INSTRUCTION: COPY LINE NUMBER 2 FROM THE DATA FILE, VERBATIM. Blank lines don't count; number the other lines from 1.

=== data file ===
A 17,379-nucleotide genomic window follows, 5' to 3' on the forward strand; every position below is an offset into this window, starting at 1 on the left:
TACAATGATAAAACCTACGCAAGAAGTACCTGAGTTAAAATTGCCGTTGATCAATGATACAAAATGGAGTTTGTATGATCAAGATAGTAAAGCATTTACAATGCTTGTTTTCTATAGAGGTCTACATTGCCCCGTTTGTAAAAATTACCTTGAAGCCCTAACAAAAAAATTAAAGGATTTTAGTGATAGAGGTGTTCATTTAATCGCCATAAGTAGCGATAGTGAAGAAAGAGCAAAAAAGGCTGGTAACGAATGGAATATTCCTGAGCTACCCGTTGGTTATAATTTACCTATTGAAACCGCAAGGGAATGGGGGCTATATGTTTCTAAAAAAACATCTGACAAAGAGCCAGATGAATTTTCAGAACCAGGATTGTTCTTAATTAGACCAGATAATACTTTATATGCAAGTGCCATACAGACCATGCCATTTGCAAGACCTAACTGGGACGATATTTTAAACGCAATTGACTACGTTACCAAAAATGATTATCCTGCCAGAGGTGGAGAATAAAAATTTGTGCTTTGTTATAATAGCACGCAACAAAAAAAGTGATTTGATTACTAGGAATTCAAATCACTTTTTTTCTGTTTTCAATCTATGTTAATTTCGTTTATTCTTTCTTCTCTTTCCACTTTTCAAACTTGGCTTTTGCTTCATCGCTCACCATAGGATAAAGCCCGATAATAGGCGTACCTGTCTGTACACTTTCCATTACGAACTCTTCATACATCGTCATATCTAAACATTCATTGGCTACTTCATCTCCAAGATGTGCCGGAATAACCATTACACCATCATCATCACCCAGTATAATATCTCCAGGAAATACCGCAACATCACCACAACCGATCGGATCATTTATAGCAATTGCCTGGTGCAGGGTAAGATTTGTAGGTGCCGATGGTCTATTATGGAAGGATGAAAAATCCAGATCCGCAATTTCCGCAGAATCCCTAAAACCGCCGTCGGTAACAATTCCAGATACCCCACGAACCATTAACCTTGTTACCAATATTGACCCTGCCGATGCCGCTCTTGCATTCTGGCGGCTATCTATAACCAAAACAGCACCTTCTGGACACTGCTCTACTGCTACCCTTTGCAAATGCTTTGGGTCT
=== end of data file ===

TACAATGATAAAACCTACGCAAGAAGTACCTGAGTTAAAATTGCCGTTGATCAATGATACAAAATGGAGTTTGTATGATCAAGATAGTAAAGCATTTACAATGCTTGTTTTCTATAGAGGTCTACATTGCCCCGTTTGTAAAAATTACCTTGAAGCCCTAACAAAAAAATTAAAGGATTTTAGTGATAGAGGTGTTCATTTAATCGCCATAAGTAGCGATAGTGAAGAAAGAGCAAAAAAGGCTGGTAACGAATGGAATATTCCTGAGCTACCCGTTGGTTATAATTTACCTATTGAAACCGCAAGGGAATGGGGGCTATATGTTTCTAAAAAAACATCTGACAAAGAGCCAGATGAATTTTCAGAACCAGGATTGTTCTTAATTAGACCAGATAATACTTTATATGCAAGTGCCATACAGACCATGCCATTTGCAAGACCTAACTGGGACGATATTTTAAACGCAATTGACTACGTTACCAAAAATGATTATCCTGCCAGAGGTGGAGAATAAAAATTTGTGCTTTGTTATAATAGCACGCAACAAAAAAAGTGATTTGATTACTAGGAATTCAAATCACTTTTTTTCTGTTTTCAATCTATGTTAATTTCGTTTATTCTTTCTTCTCTTTCCACTTTTCAAACTTGGCTTTTGCTTCATCGCTCACCATAGGATAAAGCCCGATAATAGGCGTACCTGTCTGTACACTTTCCATTACGAACTCTTCATACATCGTCATATCTAAACATTCATTGGCTACTTCATCTCCAAGATGTGCCGGAATAACCATTACACCATCATCATCACCCAGTATAATATCTCCAGGAAATACCGCAACATCACCACAACCGATCGGATCATTTATAGCAATTGCCTGGTGCAGGGTAAGATTTGTAGGTGCCGATGGTCTATTATGGAAGGATGAAAAATCCAGATCCGCAATTTCCGCAGAATCCCTAAAACCGCCGTCGGTAACAATTCCAGATACCCCACGAACCATTAACCTTGTTACCAATATTGACCCTGCCGATGCCGCTCTTGCATTCTGGCGGCTATCTATAACCAAAACAGCACCTTCTGGACACTGCTCTACTGCTACCCTTTGCAAATGCTTTGGGTCT